> (I've removed the feature from maint (and master) so that we can take
> the time to discuss it.)
>> Let's think about it. If user has a non-nil
>> `org-list-allow-alphabetical' and don't use them, should we make sure
>> that items are _never_ alphabetical in the output (i.e. always numbers)?
> Clearly no.
Interesting. As you know, pdflatex will produce, at some levels, alpha
bullets for ordered lists, unless told otherwise. So,
a. Item exported to 1. Item
is wrong (hence your patch), but
1. Item exported to (a) Item
isn't wrong (according to your answer). I just cannot make sense out of
it. Either Org controls totally its output (my head hurts just thinking
about it) or it doesn't. Your patch stands in-between: it's confusing.
>> Also, what if users start asking for roman numbers as item markers?
works fine. There are solutions for LaTeX too.
Of course there are solutions. For ODT, too. But I certainly don't want
to open that can of worms.
>> Greek letters? Of course, Org doesn't provide them in the buffer, but
>> doesn't it sound silly to offer alphabetical lists only when so many
>> other types are supported by the targeted languages? Shouldn't back-ends
>> do the extra step in that direction?
> No. This users can clearly understand: there are (at least human)
> limits to what we can implement. But this is different that saying
> him: "Exporting a) b) c) as 1. 2. 3. is a feature, not a bug."
That's not what we are telling him. Likewise, we are not promising that
exporting a "- " item will always call for a hyphen in the output: it
may be a bullet instead.
The only promise wrt bullet type and export is: export will preserve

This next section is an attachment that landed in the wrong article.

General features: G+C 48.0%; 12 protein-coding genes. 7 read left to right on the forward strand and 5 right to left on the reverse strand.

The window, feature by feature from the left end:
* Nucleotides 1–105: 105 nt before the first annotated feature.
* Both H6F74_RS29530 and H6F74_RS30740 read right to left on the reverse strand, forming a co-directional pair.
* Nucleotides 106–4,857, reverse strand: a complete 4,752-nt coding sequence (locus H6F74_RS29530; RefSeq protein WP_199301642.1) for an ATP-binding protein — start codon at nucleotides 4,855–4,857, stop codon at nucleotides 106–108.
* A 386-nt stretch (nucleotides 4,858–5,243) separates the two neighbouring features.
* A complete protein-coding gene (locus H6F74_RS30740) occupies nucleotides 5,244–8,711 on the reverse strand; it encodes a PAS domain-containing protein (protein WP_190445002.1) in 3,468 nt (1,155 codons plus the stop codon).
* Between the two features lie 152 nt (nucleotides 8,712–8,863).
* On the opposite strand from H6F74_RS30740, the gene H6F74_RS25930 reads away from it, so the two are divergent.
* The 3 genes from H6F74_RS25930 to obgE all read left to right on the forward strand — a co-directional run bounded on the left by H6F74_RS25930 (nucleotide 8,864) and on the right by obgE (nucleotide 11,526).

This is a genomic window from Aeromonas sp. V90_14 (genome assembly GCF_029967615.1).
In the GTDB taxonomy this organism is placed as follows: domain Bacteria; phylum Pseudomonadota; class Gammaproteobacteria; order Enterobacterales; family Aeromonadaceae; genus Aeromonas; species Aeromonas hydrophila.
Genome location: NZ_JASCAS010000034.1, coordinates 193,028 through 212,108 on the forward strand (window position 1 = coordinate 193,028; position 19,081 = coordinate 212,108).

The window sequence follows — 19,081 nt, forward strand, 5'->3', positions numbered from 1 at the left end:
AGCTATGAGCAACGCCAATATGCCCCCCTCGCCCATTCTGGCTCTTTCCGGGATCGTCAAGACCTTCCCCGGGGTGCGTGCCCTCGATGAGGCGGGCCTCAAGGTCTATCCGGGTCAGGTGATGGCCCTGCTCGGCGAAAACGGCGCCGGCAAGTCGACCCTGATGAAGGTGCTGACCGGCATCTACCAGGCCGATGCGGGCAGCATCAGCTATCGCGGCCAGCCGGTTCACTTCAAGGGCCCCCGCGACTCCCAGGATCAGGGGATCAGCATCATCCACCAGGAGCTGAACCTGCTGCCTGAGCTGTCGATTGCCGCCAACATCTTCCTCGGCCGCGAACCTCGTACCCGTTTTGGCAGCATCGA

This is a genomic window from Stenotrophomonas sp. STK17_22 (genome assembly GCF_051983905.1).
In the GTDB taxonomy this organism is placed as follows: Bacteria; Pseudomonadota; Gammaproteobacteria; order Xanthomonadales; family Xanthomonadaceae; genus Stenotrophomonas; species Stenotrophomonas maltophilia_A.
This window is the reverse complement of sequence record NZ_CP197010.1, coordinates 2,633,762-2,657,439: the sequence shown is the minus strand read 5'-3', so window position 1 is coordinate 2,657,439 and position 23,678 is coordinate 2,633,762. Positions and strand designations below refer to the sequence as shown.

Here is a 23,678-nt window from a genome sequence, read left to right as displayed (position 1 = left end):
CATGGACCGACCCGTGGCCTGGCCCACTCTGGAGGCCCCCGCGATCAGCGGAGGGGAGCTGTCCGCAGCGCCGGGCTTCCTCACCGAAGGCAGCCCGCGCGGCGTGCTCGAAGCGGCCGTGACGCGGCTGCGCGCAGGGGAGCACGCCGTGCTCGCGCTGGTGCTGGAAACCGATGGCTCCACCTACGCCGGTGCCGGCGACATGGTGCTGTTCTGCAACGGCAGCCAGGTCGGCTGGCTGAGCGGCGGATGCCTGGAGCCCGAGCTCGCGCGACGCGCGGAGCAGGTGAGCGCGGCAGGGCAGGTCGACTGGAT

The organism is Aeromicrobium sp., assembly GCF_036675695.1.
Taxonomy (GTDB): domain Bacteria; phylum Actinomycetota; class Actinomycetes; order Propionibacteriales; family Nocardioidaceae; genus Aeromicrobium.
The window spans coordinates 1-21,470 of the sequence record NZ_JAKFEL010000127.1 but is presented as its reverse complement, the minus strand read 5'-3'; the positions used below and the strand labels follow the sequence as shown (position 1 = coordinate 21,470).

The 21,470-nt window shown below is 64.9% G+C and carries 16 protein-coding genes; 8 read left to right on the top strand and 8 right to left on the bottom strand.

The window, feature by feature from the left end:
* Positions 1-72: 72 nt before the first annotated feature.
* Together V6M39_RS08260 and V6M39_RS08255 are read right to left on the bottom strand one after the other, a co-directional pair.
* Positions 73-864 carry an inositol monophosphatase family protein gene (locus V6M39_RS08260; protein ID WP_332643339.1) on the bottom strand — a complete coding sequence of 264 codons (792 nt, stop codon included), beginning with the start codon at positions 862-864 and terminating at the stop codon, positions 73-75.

`ordered', `unordered' and `description' status of plain lists. That's
all. Supporting this "simple" thing already requires hundreds lines of
code in some export back-ends.
Currently, in Org syntax, "a) b) c)" is an alias for "ordered list", as
"1) 2) 3)".
> I would perfectly understand that it's too much maintainance ahead.
> This sounds perfectly reasonable to me -- and (perhaps paradoxically)
> less arbitrary than "this does not fit Org's function, this is only
OK. Count me in the "too much maintenance ahead", then.
> Alphabetical lists are aesthetic sugar both in Org and its outputs,
I do not agree with "and its outputs" part, since there was nothing in
this direction before your patch.
> and Org is nice because it tries to keep the input and output both
> structurally and aesthetically similar.
Does it? In Beamer back-end, a block is very different, visually
speaking, from a headline.
> Now: I tend to draw the line between what matters to users and what
> does not matter, not using the structure vs. aesthetic distinction,
> which is very relative. IOW, I'd ask the users if then want it or
There can be no line between "what matters to users" and "what does
not", because wherever you may put that line, someone will always be
interested in a feature on the other side. Tell me about relative
I'll take "structure vs. aesthetics" anytime, because you can always
argue about it. On the other hand, there's not much to say when someone
tells you: "this feature is very important in my daily work, let's
> Ok, end of rant, back to code :)
Whatever the conclusion of this thread is, I hope it will make for a FAQ
entry so we do not start it over every now and then.